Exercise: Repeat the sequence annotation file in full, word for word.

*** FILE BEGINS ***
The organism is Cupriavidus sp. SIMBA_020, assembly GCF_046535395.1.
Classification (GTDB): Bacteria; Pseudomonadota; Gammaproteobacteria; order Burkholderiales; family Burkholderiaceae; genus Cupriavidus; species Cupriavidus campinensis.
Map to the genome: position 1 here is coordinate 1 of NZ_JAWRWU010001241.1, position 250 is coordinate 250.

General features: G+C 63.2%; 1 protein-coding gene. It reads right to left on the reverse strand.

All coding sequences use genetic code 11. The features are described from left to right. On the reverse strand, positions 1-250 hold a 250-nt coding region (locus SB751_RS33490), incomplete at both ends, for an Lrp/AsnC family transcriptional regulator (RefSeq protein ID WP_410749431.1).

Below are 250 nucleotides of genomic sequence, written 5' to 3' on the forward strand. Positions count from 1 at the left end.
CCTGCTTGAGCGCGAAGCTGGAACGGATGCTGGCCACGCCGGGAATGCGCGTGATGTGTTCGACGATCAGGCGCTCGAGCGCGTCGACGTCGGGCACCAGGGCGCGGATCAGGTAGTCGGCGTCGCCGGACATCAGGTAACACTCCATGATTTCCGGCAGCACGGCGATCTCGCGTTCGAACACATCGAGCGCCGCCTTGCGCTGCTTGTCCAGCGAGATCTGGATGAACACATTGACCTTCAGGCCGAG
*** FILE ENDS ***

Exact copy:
The organism is Cupriavidus sp. SIMBA_020, assembly GCF_046535395.1.
Classification (GTDB): Bacteria; Pseudomonadota; Gammaproteobacteria; order Burkholderiales; family Burkholderiaceae; genus Cupriavidus; species Cupriavidus campinensis.
Map to the genome: position 1 here is coordinate 1 of NZ_JAWRWU010001241.1, position 250 is coordinate 250.

General features: G+C 63.2%; 1 protein-coding gene. It reads right to left on the reverse strand.

All coding sequences use genetic code 11. The features are described from left to right. On the reverse strand, positions 1-250 hold a 250-nt coding region (locus SB751_RS33490), incomplete at both ends, for an Lrp/AsnC family transcriptional regulator (RefSeq protein ID WP_410749431.1).

Below are 250 nucleotides of genomic sequence, written 5' to 3' on the forward strand. Positions count from 1 at the left end.
CCTGCTTGAGCGCGAAGCTGGAACGGATGCTGGCCACGCCGGGAATGCGCGTGATGTGTTCGACGATCAGGCGCTCGAGCGCGTCGACGTCGGGCACCAGGGCGCGGATCAGGTAGTCGGCGTCGCCGGACATCAGGTAACACTCCATGATTTCCGGCAGCACGGCGATCTCGCGTTCGAACACATCGAGCGCCGCCTTGCGCTGCTTGTCCAGCGAGATCTGGATGAACACATTGACCTTCAGGCCGAG